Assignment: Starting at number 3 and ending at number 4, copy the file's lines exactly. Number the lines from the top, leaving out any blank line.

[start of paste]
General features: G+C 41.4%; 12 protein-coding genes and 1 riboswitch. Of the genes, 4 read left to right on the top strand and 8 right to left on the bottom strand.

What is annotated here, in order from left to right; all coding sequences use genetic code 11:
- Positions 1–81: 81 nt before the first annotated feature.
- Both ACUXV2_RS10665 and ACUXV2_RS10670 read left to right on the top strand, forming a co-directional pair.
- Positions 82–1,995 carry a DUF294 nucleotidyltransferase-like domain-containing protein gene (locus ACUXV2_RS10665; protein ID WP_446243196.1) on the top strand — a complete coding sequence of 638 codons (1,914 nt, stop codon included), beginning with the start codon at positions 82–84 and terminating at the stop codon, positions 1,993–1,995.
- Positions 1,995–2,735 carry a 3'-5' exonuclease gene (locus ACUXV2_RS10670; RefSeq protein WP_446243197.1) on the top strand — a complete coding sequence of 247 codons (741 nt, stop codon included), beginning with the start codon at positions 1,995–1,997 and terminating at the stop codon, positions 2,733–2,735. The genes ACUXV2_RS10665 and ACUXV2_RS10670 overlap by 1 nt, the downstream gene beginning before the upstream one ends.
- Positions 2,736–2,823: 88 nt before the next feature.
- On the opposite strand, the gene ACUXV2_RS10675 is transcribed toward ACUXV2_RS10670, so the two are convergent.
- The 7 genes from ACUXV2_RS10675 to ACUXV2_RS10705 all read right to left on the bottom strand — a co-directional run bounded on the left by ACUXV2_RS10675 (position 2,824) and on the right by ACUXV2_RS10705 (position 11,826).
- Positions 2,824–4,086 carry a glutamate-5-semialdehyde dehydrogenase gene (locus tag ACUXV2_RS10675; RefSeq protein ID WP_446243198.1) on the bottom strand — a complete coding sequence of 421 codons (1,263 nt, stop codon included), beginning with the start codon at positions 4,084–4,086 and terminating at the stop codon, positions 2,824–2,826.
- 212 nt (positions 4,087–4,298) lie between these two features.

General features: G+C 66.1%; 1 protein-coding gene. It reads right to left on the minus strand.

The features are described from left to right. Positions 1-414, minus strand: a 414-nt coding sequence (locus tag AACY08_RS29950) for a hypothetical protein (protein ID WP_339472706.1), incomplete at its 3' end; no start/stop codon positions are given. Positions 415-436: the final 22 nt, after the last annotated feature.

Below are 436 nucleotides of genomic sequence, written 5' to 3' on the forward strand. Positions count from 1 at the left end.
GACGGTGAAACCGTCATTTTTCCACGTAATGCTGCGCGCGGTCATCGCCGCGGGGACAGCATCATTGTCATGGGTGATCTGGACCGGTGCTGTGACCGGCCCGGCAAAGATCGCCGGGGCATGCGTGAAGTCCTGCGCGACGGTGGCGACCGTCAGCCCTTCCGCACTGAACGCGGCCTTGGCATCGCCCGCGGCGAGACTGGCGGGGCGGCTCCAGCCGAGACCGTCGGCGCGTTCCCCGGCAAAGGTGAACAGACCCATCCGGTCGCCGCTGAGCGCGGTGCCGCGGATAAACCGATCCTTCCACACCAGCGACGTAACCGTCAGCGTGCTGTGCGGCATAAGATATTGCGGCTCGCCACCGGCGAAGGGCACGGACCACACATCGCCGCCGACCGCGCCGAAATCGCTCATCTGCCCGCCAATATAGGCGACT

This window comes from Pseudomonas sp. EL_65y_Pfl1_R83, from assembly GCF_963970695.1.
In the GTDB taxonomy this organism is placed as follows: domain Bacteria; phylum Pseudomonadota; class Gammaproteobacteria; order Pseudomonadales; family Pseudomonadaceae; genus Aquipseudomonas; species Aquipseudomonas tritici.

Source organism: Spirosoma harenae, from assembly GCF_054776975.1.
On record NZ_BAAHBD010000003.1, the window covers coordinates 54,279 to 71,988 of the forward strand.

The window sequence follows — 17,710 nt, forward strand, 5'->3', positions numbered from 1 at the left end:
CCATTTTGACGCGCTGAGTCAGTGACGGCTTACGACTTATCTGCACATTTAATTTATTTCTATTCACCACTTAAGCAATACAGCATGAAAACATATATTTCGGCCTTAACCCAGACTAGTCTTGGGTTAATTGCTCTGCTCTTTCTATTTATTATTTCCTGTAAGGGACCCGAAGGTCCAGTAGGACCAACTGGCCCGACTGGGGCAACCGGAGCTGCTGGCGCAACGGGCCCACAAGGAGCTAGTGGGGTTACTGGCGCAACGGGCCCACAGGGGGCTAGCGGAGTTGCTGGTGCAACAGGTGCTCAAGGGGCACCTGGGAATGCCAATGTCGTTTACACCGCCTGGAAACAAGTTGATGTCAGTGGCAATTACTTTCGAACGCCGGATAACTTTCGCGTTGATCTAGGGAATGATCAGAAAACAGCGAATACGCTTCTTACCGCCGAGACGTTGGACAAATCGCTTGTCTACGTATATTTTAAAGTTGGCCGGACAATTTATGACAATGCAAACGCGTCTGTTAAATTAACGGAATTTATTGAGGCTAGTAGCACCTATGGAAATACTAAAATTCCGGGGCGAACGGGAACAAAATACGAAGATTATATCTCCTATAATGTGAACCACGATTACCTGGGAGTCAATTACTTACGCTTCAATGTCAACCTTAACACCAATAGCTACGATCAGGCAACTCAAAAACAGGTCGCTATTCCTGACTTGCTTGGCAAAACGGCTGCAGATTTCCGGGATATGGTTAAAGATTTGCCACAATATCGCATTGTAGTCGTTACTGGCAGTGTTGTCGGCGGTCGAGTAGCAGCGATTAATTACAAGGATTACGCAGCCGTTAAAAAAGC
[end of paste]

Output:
- Positions 1–81: 81 nt before the first annotated feature.
- Both ACUXV2_RS10665 and ACUXV2_RS10670 read left to right on the top strand, forming a co-directional pair.